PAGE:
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FitBit CEO Claims Wearables Can Detect COVID-19 and More

By McKenzie Carpenter Monday, February 22, 2021

FitBit Charge device next to the FitBit app.

Nearly one year into the COVID-19 pandemic, there are still so many unknowns about the virus and its variants. Differentiating between a head cold and COVID-19 can be a challenge as some people experience very mild symptoms. That said, the CEO of FitBit, a consumer electronics business, is claiming the wearable device can detect an infection two to three days before symptoms may appear.

Can a FitBit Wearable Detect COVID-19?

FitBit, a consumer electronics company that focuses on personal wellness, has been conducting studies that support the notion that the wearable devices from the business can detect early signs of an infection.

In May of 2020, the wellness device company announced partnerships with Scripps Research Translational Institute and the Stanford Medicine Healthcare Innovation Lab to develop an algorithm to see if wearable devices from the company can detect infections like COVID-19 or the flu before symptoms begin. A few months later, in August 2020, the company reported that 1,000 cases of COVID-19 were reported out of 100,000 participants in the study. In addition, the business reported that 50% of those positive COVID-19 cases were detected one day before the participants reported any symptoms.

CEO of the business, James Park said to Axios regarding the algorithm and research, “It's pretty profound in the sense that if you could tell people one to two days before that they should start self-quarantining, that could actually have a pretty meaningful impact on the spread of the disease.”

Furthermore, infections are not the only reason the company conducted this research. The FitBit wearable device, the Apple Watch, the Samsung Galaxy smartwatch, among other wearable devices collect tons of data related to heart rates, oxygen levels, sleep, and activity levels. The wellness business claims that over time, the sensors in the device could potentially detect signs of depression. In addition, researchers around the country are looking at wearable devices and conducting similar research to that performed by FitBit.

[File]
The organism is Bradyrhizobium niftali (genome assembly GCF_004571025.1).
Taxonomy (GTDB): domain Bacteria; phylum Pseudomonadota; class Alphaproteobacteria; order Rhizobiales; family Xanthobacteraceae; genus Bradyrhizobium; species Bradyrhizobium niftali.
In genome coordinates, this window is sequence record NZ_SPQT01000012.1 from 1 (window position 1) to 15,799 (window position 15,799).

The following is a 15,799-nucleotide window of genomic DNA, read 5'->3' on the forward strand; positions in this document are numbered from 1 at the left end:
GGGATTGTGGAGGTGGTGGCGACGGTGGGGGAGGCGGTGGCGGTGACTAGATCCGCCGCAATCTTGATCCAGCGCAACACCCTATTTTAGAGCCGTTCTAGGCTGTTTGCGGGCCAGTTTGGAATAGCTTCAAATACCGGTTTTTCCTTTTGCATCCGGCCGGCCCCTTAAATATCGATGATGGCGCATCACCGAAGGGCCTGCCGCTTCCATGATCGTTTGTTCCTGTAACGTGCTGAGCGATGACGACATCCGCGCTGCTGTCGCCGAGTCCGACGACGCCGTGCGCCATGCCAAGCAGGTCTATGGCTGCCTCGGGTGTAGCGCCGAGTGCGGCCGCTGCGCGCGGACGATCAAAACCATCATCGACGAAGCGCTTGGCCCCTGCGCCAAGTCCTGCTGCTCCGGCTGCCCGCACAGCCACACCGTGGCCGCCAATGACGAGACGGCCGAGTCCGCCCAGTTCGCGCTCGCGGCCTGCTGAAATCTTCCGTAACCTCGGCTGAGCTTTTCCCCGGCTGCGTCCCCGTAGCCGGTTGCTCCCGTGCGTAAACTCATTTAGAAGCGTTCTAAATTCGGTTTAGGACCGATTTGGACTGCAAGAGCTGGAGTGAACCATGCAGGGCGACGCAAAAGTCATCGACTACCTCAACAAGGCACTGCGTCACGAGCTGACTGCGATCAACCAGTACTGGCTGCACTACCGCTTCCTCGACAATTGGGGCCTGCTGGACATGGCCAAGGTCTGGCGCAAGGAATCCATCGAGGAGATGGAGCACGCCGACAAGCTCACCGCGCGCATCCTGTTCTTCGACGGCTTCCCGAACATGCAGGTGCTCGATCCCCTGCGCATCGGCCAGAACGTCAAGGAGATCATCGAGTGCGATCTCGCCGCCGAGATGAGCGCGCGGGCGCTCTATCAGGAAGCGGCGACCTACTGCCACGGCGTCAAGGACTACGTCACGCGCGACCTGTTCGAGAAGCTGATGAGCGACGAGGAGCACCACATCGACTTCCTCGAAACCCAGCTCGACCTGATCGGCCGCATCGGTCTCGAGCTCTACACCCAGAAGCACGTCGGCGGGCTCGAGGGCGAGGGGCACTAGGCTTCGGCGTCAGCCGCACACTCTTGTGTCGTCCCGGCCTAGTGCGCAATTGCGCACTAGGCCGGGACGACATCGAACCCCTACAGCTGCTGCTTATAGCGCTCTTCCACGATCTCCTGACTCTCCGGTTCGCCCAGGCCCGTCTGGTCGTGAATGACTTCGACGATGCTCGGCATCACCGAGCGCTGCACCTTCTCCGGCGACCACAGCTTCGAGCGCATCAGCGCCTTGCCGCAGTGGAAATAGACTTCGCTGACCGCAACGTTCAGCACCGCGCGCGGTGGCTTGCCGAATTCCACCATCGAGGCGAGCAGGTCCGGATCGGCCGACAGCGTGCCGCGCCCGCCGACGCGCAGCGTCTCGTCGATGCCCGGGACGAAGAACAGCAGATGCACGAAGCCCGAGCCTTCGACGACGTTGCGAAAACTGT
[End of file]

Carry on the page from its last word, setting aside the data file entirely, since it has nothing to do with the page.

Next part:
Moreover, less than two weeks ago, the business published a press release stating NASA is now offering its employees a FitBit device as part of the Ready for Work pilot program at the aerospace company. The program is aimed at mitigating the risk of potential COVID-19 exposure among flight crews during the preflight period through a daily check-in tool on the wearable device provided by the wellness business.

Other COVID-19 Detection Methods

While more research is being conducted by the wellness company, and other technology companies and researchers nationwide study the impact a wearable device can have in early COVID-19 detection, the Miami Heat is using K-9 inspections before entering the basketball arena. They claim the dogs are trained to sniff out COVID-19 symptoms.

This method may be humorous to some and research still needs to continue for COVID-19 detection methods to decrease potential spread. Currently, the only way to identify a positive COVID-19 case is to get tested at a nearby location.

About the Author


Headshot for author McKenzie Carpenter

McKenzie Carpenter is a graduate of Central Michigan University with a B.A.A. in Integrative Public Relations and French. McKenzie has previously worked for small businesses and nonprofit organizations.

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